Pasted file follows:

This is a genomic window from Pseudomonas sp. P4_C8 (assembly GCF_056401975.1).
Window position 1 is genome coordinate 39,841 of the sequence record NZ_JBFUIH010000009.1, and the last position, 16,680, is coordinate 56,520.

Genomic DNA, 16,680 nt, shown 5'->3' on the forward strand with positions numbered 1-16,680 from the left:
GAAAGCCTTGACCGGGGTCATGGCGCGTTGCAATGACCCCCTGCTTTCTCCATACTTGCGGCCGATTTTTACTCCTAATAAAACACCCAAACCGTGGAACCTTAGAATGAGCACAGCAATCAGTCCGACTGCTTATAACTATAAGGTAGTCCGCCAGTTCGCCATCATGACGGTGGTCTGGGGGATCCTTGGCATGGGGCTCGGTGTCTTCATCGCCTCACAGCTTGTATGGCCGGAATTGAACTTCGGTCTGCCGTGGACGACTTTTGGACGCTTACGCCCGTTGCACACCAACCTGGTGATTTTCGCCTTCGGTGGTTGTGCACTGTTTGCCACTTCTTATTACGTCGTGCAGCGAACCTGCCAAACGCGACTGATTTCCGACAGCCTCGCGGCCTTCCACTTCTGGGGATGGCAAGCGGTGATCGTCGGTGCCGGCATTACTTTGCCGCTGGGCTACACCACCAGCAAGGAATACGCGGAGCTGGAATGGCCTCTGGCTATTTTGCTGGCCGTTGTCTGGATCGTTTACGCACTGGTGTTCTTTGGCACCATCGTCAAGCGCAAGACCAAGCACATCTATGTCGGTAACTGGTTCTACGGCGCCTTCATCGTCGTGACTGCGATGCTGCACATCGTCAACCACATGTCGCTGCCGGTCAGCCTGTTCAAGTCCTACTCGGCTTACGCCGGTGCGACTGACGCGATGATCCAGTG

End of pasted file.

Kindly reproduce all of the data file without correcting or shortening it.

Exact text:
This is a genomic window from Pseudomonas sp. P4_C8 (assembly GCF_056401975.1).
Window position 1 is genome coordinate 39,841 of the sequence record NZ_JBFUIH010000009.1, and the last position, 16,680, is coordinate 56,520.

Genomic DNA, 16,680 nt, shown 5'->3' on the forward strand with positions numbered 1-16,680 from the left:
GAAAGCCTTGACCGGGGTCATGGCGCGTTGCAATGACCCCCTGCTTTCTCCATACTTGCGGCCGATTTTTACTCCTAATAAAACACCCAAACCGTGGAACCTTAGAATGAGCACAGCAATCAGTCCGACTGCTTATAACTATAAGGTAGTCCGCCAGTTCGCCATCATGACGGTGGTCTGGGGGATCCTTGGCATGGGGCTCGGTGTCTTCATCGCCTCACAGCTTGTATGGCCGGAATTGAACTTCGGTCTGCCGTGGACGACTTTTGGACGCTTACGCCCGTTGCACACCAACCTGGTGATTTTCGCCTTCGGTGGTTGTGCACTGTTTGCCACTTCTTATTACGTCGTGCAGCGAACCTGCCAAACGCGACTGATTTCCGACAGCCTCGCGGCCTTCCACTTCTGGGGATGGCAAGCGGTGATCGTCGGTGCCGGCATTACTTTGCCGCTGGGCTACACCACCAGCAAGGAATACGCGGAGCTGGAATGGCCTCTGGCTATTTTGCTGGCCGTTGTCTGGATCGTTTACGCACTGGTGTTCTTTGGCACCATCGTCAAGCGCAAGACCAAGCACATCTATGTCGGTAACTGGTTCTACGGCGCCTTCATCGTCGTGACTGCGATGCTGCACATCGTCAACCACATGTCGCTGCCGGTCAGCCTGTTCAAGTCCTACTCGGCTTACGCCGGTGCGACTGACGCGATGATCCAGTG